-- Urged President Obama to reverse course by ordering the Department of Justice to defend fully the Defense of Marriage Act (DOMA) in federal court and renewed the convention's call for a constitutional amendment defining marriage as only between a man and a woman. DOMA is a 1996 law that defines marriage federally as exclusively between a man and a woman and protects states from having to recognize same-sex marriages performed in states where such unions are legal.
-- Called for corporate repentance and prayer, urging Southern Baptists to seek "a life of genuine repentance, Kingdom-focused prayer times for sweeping revival and spiritual awakening, and consistent prayer for specific lost people, missions, and ministry."
-- Encouraged civility in the public discussion of controversial issues and denounced "the speech or activities of any individual or group that brings shame upon the name of Christ and His gospel." It urged Southern Baptists "to speak biblically and authoritatively with conviction, kindness, and gentleness."
-- Thanked God and those He used in producing the annual meeting of Southern Baptists.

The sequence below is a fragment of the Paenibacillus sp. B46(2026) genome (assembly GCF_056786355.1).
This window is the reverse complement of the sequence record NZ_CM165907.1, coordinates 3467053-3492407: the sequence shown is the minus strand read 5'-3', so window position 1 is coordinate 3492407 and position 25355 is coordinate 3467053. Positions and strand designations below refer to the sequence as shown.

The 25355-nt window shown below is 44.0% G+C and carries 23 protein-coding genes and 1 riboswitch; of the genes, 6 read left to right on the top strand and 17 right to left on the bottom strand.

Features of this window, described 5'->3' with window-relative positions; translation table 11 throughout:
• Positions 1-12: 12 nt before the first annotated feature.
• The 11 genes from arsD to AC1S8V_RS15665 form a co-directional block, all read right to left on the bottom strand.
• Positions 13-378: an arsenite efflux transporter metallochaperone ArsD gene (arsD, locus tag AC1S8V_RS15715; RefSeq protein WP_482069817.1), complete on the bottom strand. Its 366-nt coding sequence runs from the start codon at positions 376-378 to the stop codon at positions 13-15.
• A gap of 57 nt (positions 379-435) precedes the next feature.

Ten resolutions were submitted for this year's meeting. The committee declined to act on some but addressed others in the final resolutions recommended to the messengers.
In addition to Jimenez and Moore, the other members of the committee were: Linda Clark, member, Graceland Baptist Church in New Albany, Ind.; Stephen Farish, senior pastor, Crossroads Church in Grayslake, Ill.; Mark Howell, senior pastor, Houston Northwest Church in Houston, Texas; Tim McCoy, senior pastor, Ingleside Baptist Church in Macon, Ga.; Michael Pigg, senior pastor, Philadelphia Baptist Church in Lithonia, Ga.; Jimmy Scroggins, senior pastor, First Baptist Church in West Palm Beach, Fla.; Jamie Work, pastor, Candies Creek Baptist Church in Charleston, Tenn., and Carol Yarber, member, First Baptist Church in Malakoff, Texas.
Tom Strode is Washington bureau chief for Baptist Press.